Developer: Kung Fu Factory
Slots and role-playing games are well on their way to becoming the peanut butter and jelly of mobile gaming. It’s not clear who first put them together (or PB&J for that matter), but now these seemingly disparate genres are paired up on a fairly frequent basis. “Slot Revolution” continues this mash-up trend but does it one better with its seamless merging of simple gameplay and pleasantly surprising depth, even if its social and monetization aspects aren’t always as enjoyable.
Decades after a civil war, the Empire of Bragh is in the state many fantasy empires find themselves in: overrun by monsters and magic. As the hero of this story, you’ve got the choice of setting things right as a male, female or tiger-person of some sort, and your class choices are warrior, wizard or ranger. The nice thing is that you aren’t limited by that second choice, because changing classes is as simple as tapping once to change your gear.
If the idea of armor and weapons is hard to fathom in a game that mostly requires you to spin slot reels, it makes more sense the first time you see the way combat works. Battles use three reels, with your character in the middle and two allies (we’ll come back to them) on either side. Every round is one spin of the reels, and your goal is to to use the buttons beneath each one to stop them on something good: a sword to damage one enemy, three swords to damage multiple foes, a potion bottle for healing or a shield to buff your defense. If a monster symbol comes up, the bad guys deal damage to you instead.
Since these are slots we’re talking about, lining up two or three like symbols next to each other greatly boosts the effect, good or bad. The classes of your character and allies directly impacts the mix of symbols on the reels, while gear improves the damage you do when you come up with a sword, the amount of hit points your team has, and so on. Once you see how it all works, it’s easy to appreciate the clever way the mechanics come together.
It’s also quite fun to play the battles, where the momentum can change with every spin of the reels. Victories in combat reward you with coins and loot, while losses end your current quest and make you restart from the beginning. A full party resurrection of sorts can be had by spending three Golden Keys, which are the game’s hard currency.
Quests also use a three-reel slot machine to advance through, but it’s a different one with its own symbols. Here you are given a distance to reach the end of each location and a limited number of spins to get there. Every spin moves you one unit closer, except when a boot falls on the center reel and makes you faster. Coins, loot and healing are also possibilities, as well as free spins that are exactly what they sound like. Monster symbols lead to a battle, and just like the combat reels, lining up two or more of any symbol makes your reward better or the monster fight tougher.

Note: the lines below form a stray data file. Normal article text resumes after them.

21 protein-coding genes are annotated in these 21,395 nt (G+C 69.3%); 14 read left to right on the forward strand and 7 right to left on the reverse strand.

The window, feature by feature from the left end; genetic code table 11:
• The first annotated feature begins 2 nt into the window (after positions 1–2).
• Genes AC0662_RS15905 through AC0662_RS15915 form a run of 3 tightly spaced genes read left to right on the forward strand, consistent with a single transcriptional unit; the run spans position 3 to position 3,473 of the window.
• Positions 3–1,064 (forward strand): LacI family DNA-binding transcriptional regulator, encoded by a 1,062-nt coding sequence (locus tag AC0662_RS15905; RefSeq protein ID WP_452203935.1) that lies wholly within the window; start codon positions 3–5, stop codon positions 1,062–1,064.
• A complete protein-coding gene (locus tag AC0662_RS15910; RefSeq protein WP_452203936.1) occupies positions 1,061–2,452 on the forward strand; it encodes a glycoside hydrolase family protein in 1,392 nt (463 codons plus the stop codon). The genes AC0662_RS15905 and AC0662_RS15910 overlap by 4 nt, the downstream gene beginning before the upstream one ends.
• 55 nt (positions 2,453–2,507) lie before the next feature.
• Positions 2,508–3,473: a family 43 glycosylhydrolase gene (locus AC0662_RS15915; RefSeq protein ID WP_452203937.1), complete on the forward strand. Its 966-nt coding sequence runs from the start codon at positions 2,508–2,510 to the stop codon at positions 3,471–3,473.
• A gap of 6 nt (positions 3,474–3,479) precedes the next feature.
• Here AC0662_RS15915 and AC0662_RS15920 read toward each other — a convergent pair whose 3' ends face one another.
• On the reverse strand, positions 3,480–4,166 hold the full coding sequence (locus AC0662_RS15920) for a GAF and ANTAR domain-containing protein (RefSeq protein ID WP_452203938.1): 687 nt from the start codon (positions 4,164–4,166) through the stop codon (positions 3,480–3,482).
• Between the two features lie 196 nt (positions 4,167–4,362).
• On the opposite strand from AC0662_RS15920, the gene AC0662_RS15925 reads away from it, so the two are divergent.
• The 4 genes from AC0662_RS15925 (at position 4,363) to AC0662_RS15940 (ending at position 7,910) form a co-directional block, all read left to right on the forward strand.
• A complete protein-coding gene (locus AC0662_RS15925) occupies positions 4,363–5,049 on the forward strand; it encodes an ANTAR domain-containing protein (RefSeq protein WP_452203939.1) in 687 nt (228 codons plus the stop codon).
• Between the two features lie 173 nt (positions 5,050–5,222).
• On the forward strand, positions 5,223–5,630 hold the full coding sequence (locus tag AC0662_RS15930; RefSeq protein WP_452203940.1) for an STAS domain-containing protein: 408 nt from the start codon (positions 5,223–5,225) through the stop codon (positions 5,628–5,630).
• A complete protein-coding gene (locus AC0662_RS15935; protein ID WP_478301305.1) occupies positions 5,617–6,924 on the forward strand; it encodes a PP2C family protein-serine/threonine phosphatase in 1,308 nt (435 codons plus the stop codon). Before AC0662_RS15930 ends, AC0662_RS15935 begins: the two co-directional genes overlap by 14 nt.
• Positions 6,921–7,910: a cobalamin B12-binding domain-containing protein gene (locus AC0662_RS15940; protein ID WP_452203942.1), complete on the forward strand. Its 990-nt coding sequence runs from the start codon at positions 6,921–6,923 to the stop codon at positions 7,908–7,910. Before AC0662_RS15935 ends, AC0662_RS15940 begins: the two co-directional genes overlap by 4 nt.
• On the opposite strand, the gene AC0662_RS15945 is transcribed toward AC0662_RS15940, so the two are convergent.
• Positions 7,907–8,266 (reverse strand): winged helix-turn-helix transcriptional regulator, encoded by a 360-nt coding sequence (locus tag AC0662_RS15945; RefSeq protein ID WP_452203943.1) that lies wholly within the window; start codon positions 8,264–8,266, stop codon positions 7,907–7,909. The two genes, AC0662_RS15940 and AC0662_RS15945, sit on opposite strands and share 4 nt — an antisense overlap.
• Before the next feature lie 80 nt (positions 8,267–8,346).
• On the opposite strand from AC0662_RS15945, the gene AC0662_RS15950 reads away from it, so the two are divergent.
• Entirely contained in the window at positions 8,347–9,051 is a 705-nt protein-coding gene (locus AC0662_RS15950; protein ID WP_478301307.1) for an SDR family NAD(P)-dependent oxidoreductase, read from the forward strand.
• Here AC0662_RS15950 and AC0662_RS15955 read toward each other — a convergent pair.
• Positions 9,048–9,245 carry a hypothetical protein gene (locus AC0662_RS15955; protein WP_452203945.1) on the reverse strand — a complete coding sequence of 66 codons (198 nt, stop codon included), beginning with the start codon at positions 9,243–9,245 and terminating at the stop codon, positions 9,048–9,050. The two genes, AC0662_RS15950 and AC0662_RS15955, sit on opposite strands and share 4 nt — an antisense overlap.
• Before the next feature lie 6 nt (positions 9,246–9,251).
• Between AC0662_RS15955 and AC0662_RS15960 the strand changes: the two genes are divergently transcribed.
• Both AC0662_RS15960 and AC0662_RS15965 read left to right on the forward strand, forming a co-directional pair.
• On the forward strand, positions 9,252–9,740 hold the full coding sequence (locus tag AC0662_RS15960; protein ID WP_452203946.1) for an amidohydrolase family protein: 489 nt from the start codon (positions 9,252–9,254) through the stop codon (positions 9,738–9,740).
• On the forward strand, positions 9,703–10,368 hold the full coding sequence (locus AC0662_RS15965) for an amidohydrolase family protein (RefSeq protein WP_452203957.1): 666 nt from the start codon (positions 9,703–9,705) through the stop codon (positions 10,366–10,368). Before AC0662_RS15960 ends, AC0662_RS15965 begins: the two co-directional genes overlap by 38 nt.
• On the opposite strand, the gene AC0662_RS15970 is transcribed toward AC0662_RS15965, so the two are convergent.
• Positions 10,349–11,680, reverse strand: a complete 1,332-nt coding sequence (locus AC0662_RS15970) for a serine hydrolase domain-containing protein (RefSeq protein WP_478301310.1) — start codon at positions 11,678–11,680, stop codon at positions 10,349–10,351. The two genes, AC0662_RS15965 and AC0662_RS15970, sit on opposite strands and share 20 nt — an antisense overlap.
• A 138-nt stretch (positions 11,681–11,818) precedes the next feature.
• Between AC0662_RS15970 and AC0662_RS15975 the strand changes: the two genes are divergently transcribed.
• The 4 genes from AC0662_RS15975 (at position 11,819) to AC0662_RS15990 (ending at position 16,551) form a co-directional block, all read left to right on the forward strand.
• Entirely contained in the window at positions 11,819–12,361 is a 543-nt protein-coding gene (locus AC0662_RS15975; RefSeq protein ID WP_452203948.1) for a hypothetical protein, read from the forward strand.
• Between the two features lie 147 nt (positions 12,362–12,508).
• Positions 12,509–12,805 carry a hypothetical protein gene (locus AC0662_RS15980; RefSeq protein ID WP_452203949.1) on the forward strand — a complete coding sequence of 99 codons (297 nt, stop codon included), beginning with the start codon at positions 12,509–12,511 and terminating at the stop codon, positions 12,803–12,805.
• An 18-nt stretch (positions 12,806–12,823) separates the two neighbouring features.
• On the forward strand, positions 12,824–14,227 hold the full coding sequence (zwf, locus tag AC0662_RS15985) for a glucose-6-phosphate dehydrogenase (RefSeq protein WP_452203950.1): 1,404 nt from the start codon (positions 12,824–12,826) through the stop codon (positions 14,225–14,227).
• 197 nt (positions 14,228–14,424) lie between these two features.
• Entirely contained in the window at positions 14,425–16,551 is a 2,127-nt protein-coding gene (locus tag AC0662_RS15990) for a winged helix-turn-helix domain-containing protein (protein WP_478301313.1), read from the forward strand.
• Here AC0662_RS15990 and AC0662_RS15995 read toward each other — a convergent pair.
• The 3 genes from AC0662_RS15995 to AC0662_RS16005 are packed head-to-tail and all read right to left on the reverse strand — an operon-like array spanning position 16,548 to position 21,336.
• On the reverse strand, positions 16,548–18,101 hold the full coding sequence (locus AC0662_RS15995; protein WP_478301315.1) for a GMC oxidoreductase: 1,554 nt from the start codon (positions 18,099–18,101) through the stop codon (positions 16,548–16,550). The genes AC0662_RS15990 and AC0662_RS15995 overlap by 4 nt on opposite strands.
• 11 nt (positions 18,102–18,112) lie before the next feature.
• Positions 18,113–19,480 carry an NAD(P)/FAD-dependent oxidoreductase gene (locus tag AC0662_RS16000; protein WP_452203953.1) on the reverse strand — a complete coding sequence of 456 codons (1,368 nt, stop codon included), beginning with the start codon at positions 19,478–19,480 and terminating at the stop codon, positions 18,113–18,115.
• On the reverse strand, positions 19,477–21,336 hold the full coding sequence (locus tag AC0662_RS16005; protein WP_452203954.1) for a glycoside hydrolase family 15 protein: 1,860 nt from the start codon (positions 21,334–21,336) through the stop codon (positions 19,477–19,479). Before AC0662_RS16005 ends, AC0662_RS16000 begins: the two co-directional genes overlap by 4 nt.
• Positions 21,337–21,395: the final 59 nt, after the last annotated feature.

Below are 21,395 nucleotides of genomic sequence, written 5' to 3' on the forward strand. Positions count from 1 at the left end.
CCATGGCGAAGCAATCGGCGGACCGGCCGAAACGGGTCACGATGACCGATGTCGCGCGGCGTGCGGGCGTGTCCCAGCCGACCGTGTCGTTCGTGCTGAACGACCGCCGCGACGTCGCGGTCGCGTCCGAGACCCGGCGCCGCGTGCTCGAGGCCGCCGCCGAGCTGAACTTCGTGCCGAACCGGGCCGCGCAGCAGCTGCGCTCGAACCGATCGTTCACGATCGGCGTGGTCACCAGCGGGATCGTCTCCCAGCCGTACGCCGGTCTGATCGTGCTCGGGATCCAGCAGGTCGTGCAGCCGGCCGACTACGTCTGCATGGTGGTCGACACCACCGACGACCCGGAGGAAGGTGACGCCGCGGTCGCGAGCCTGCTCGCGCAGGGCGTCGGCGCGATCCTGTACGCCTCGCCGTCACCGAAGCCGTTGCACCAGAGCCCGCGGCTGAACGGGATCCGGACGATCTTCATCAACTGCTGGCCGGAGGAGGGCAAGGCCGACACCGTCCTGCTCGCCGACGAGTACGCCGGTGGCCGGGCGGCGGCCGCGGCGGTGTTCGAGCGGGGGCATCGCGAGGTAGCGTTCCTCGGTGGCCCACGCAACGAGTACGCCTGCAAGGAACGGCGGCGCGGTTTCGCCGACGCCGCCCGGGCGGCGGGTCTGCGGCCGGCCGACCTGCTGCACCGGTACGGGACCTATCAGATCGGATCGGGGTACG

Reaching the end of each level gets you a boss battle against an especially tough creature. Run out of spins before you reach the boss and you fail the quest, which doesn’t sound so bad except that you can’t stop the reels on their own, leaving you completely at the mercy of fate. And while I realize better than most that this is exactly how real slot machines work (since my “day job” is in a casino), it seems a bit unfair here.
“Slot Revolution” has a gear fusion system to play around with between missions, though it isn’t explained in much detail. Weapons and armor can be upgraded by sacrificing unwanted items and paying some coins or evolved into better versions with the right crafting materials. The menu system for doing so is a bit clunky, but it’s worth some time to figure out.
Each piece of gear also has one of three elemental affinities which work in a rock-paper-scissors fashion to make them stronger against some monsters and weaker versus others. Here’s where your allies come in, because you are told before each quest which types of enemies you will encounter, and properly equipped helpers are important. Unfortunately, unless you know other people playing the game, you’re stuck with randomly selected allies, and while you can hit a button to get new random teammates, their quality varies wildly.
Golden Keys also become a bit depressing since they’re needed for so many purposes, including on-the-fly healing and resurrections. But the real problem is that you need five to open premium chests containing the best loot. This gives “Slot Revolution” a small but definite pay-to-win element that it doesn’t necessarily need.
On the positive side, Kung Fu Factory did a nice job with the graphics in a game that doesn’t rely on them. The quest reels have a small, pseudo-3D window above them that makes it feel like you are really stepping through dungeons as you spin, and while the character models are nothing special, the variety and detail in the monsters is a highlight.
And that helps the good outweigh the not so good on the whole. Even with others trying the slots-RPG combo before, you can’t just mash two genres together, call it quits and have a fun game on your hands. More thought has been put into “Slot Revolution” than in similar titles that blazed the same trail, and it’s certainly worthy of a free download to see why that’s the case.
+ Canny merging of slots and RPG elements means it’s simple to play but has depth to explore
+ Nice graphics and an actual story in a game that could have been done without either
– Need for allies means playing without friends is much harder
– Slight pay-to-win element to the gear hunt